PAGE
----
You've gotta hand it to Jon Scieszka, the National Ambassador for Young People’s Literature: He knows how to spread the love around.
He gave an interview chock-full of recommended reads to the Providence Journal:
Ambassador’s recommendations will encourage children to read
By Kathleen Odean
Jon Scieszka is a man with a mission. Since last January, he’s been the National Ambassador for Young People’s Literature, appointed by Library of Congress. His mission, as he described it in a telephone interview, “is to go around the country bragging about great books!” He’s also talking to concerned parents and teachers about getting children to read more.
“Find out what your child’s interested in,” he urges parents who wonder why their children don’t like to read. “Let them have some choice. Make sure they read for fun, not just as an assignment.”
... “Parents don’t always recognize funny books or books with pictures as real reading,” laments Scieszka. Yet these are often just the books that get kids excited. Many kids love the Baby Mouse graphic novels by Jennifer Holm, full of comical drawings and tales of a little mouse’s escapades. Along the same lines, Scieszka sees kids psyched about Fashion Kitty and its sequels by Charise Mericle Harper.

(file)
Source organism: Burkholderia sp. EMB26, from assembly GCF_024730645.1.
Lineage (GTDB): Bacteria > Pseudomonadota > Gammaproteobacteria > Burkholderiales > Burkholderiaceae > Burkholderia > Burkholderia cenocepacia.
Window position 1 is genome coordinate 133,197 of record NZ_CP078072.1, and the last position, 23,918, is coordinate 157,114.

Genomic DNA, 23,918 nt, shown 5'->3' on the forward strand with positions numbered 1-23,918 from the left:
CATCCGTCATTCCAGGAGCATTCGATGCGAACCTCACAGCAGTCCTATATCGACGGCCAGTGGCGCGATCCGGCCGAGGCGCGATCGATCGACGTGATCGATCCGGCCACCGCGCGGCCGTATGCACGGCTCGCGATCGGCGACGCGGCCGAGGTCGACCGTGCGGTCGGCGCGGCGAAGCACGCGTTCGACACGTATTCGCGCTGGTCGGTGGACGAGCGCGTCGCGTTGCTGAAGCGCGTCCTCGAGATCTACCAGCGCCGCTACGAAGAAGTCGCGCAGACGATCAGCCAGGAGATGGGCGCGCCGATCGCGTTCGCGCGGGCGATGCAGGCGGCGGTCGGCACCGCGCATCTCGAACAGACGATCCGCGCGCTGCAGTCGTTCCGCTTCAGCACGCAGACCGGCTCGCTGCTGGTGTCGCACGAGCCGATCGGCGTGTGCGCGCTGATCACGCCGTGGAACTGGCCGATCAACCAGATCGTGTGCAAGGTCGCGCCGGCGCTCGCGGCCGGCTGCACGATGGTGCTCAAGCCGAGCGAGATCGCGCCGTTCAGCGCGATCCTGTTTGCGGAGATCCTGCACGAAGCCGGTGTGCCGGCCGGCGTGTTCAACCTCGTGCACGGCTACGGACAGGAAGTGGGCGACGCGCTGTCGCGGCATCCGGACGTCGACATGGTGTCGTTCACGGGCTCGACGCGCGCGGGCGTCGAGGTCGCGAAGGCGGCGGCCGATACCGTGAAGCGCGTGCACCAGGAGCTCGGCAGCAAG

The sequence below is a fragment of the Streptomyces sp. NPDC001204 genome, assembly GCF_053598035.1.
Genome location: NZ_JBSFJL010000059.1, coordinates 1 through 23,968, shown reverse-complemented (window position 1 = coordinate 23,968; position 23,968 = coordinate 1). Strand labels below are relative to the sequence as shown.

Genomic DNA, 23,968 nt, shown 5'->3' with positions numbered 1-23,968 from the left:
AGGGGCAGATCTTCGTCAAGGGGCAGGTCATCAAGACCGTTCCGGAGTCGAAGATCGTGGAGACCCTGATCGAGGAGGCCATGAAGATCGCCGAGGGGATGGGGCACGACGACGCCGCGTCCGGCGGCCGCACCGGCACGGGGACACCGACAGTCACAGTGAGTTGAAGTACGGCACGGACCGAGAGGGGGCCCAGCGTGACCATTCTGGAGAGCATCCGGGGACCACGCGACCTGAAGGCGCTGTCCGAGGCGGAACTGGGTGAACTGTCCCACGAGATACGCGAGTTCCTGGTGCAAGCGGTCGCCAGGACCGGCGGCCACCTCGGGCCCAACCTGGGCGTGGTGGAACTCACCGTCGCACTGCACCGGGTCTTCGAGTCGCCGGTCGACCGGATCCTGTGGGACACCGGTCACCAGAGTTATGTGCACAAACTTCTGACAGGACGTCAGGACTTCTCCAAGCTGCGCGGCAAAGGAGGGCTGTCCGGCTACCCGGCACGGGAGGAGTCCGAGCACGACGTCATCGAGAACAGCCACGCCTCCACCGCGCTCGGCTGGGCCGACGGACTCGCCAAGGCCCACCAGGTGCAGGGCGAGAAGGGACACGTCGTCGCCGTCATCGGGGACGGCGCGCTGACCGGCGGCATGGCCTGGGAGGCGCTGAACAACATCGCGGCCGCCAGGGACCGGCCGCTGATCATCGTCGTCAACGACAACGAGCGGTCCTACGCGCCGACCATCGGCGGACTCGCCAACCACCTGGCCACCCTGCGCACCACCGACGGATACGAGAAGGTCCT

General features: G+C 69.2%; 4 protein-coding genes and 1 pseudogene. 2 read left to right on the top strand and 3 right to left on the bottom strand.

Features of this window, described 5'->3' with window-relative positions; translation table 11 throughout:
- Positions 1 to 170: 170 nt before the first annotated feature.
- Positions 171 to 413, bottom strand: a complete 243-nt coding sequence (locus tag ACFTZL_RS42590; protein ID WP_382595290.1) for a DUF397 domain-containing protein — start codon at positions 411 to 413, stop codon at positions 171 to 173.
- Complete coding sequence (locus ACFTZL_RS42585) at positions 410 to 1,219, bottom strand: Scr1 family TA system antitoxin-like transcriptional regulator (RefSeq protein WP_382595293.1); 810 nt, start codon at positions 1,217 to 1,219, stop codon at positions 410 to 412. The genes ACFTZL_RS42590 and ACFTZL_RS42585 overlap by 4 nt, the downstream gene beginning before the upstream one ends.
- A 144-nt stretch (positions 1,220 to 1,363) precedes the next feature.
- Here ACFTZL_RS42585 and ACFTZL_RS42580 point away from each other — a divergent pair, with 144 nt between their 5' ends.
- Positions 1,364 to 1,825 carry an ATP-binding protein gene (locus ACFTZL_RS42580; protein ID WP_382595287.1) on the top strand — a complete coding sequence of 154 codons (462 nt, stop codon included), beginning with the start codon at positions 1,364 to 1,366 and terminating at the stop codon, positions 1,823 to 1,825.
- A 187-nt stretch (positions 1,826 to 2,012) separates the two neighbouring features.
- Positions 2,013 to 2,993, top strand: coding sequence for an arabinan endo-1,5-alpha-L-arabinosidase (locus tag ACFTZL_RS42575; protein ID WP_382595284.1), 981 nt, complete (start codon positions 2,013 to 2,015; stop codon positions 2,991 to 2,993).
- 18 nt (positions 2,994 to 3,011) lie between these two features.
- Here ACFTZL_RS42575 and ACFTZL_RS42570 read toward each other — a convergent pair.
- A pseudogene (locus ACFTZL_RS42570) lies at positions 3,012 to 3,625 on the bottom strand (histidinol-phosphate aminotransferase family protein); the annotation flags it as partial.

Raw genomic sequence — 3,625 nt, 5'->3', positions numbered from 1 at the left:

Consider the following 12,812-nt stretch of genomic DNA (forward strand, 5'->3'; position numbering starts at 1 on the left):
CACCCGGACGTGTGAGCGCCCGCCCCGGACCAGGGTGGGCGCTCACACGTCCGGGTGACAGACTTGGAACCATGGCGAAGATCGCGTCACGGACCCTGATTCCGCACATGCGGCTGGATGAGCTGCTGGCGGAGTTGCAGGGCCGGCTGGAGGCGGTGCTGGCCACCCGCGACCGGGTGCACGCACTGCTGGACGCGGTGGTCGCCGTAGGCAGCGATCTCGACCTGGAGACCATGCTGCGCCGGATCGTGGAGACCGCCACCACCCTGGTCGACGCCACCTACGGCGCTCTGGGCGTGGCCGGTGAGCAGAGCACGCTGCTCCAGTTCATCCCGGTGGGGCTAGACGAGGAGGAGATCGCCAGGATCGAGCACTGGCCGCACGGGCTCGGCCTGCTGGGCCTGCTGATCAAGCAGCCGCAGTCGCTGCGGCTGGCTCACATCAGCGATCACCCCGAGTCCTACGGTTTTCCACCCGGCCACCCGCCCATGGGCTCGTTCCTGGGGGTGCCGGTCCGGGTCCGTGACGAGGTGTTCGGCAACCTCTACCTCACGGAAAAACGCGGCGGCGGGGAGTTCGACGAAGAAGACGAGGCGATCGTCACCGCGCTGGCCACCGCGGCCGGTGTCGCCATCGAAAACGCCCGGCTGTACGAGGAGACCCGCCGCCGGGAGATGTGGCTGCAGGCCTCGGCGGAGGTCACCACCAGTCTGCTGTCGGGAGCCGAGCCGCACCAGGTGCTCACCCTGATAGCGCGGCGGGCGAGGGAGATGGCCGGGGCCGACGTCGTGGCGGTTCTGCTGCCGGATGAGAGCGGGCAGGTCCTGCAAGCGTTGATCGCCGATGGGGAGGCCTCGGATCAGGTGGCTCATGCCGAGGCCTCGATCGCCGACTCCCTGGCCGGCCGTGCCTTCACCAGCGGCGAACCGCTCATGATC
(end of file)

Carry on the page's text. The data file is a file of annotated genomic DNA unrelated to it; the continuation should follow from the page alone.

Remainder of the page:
Upper elementary and middle schoolers like the series of light-hearted Amelia books by Marissa Moss. Amelia’s now in middle school, where the book’s hand-printed text and engaging pictures show her in Amelia’s Science Fair Disaster, in which Amelia muses on the fact that “science” and “fair” don’t go together. Science is “serious business” while fairs are “where you go on rides, spend a lot of money to win cheap-o prizes, and eat too much fried everything.”
These three popular series may not qualify as the “serious business” that some parents have in mind for their children’s reading, but they are hits, especially among girls, who exchange the newest books with their friends.
Parents: Obey your Ambassador. It's Federal Law. I swear.